the just released schedules were a flat-out statement that the B10 doesn't believe SOS will matter in playoff selection
Michigan has an 81.45 percent chance of winning the 2013 National Championship. Yes, you heard right - the maths prove it:
Michigan's record by City's first letter:
A (Ann Arbor, Auburn Hills): 19-1 (95 percent)
B (Brooklyn, Bloomington): 1-1 (50 percent)
C (Columbus, Champaign, Chicago): 2-2 (50 percent)
E (Evanston, East Lansing): 1-1 (50 percent)
M (Minneapolis, Madison): 1-1 (50 percent)
N (New York City): 2-0 (100 percent)
P (Peoria): 1-0 (100 percent)
S (State College): 0-1 (0 percent)
W (West Lafayette): 1-0 (100 Percent)
Now, the south regional will be hosted in Arlington, Texas - which, incidentally, starts with an A. Therefore, Michigan has a 95 percent chance of winning each game, meaning they have a 90.25 (.95x.95) percent chance of winning the region and heading to the final four....in Atlanta, Georgia. Atlanta, it also starts with an A.
The Wolverines will then have a 85.74 (.9025 x.95) percent chance of advancing to the title game and a 81.45 (.8574 x .95) percent chance of winning the National Title!
Hooray! And even though it worked in '89, thank God the Final Four isn't in Seattle. We'd have no shot based on these advanced statistics. Take that, Mathlete!
Downvoters be damned, I'm not letting your collective lack of humor get me out of the happy zone.
Edited to add West Lafayette, somehow I forgot to add that to the list the first go around.
Bill Connelly, of Football Outsiders and SB Nation, has put together preliminary 2012 season rankings of every team. They incorporate last year's ratings, how many starters are returning, and recruiting rankings to guess how other gaps will be filled.
The F+ rankings last year were pretty kind to Michigan overall, rating the team 12th overall. Because of a high number of projected returning starters (16), and a solid recruiting haul the last two years, that ranking is up to 8th.
Unfortunately, Alabama remains #1 with a button.
Other Michigan opponents:
Air Force: 112th
Notre Dame: 12th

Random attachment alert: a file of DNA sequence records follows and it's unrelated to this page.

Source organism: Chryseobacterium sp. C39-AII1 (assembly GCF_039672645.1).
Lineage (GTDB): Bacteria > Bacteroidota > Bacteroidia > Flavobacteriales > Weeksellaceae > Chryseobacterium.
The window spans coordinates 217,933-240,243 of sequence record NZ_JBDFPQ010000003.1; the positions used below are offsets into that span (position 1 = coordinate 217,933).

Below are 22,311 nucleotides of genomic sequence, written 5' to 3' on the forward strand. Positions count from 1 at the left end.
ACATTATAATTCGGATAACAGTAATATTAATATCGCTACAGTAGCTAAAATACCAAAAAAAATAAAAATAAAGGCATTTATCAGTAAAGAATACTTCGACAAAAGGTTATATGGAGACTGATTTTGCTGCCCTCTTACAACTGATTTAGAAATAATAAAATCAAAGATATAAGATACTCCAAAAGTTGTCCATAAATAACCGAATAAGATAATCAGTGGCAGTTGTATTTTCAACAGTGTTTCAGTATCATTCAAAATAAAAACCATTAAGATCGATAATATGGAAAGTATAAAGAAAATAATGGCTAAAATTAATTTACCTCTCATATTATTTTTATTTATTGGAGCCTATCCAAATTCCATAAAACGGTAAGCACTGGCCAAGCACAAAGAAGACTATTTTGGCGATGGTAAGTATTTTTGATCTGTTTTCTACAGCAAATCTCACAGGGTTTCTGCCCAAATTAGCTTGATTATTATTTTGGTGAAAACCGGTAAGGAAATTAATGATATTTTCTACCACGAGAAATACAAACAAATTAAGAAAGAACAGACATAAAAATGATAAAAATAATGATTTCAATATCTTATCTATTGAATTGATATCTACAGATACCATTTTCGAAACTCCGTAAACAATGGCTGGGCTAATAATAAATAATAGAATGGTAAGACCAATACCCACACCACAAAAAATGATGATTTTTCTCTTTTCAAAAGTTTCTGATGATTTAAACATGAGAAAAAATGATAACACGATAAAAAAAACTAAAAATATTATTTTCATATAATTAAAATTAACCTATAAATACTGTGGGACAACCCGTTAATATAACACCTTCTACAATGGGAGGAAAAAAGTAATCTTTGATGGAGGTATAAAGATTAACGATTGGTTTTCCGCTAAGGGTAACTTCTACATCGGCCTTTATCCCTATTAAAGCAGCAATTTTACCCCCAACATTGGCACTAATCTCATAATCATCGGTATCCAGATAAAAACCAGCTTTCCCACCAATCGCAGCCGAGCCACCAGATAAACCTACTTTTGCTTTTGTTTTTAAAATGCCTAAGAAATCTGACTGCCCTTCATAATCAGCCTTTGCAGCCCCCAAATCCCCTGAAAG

Obviously this is all subject to change, and much too early, but an interesting first look at how things look from a purely statistical point of view.
I read an interesting article posted at SI.com by the folks from Cold, Hard, Football Facts:
I am curious whether there is any of the stats minded guys (or gals) around here who could be cajoled into seeing if the Passer Differential Rating correlation between winners and their ability to pass the ball and defend the pass transfers from the pros to college football. I find it fascinating that the single biggest predictor of success in the NFL is a team's ability to both pass the ball and defend the pass.
With the greater diversity of offenses in the college game that include both run first offenses as well as pass happy attacks there may be less predictive value for Passer Differential Rating in the NCAA, but it might provide anothe point in the debate over which offensive system is the "best."
Important also is the defensive component. Dominant defenses may be able to make up for a lack of a world beating pass attack. What is most interesting about this stat is that it is a team's ability to pass the ball and defend the pass that is most important (think recent Michigan secondary doom) predictor of success. Its not about running the ball or stopping the run, but rather passing the ball and stopping the pass. Its not overall offense or defense that is most important as a predictor, but just passing success and passing defense.
I wonder if there is someone here willing to take up the challenge of seeing if this correlates at the college level...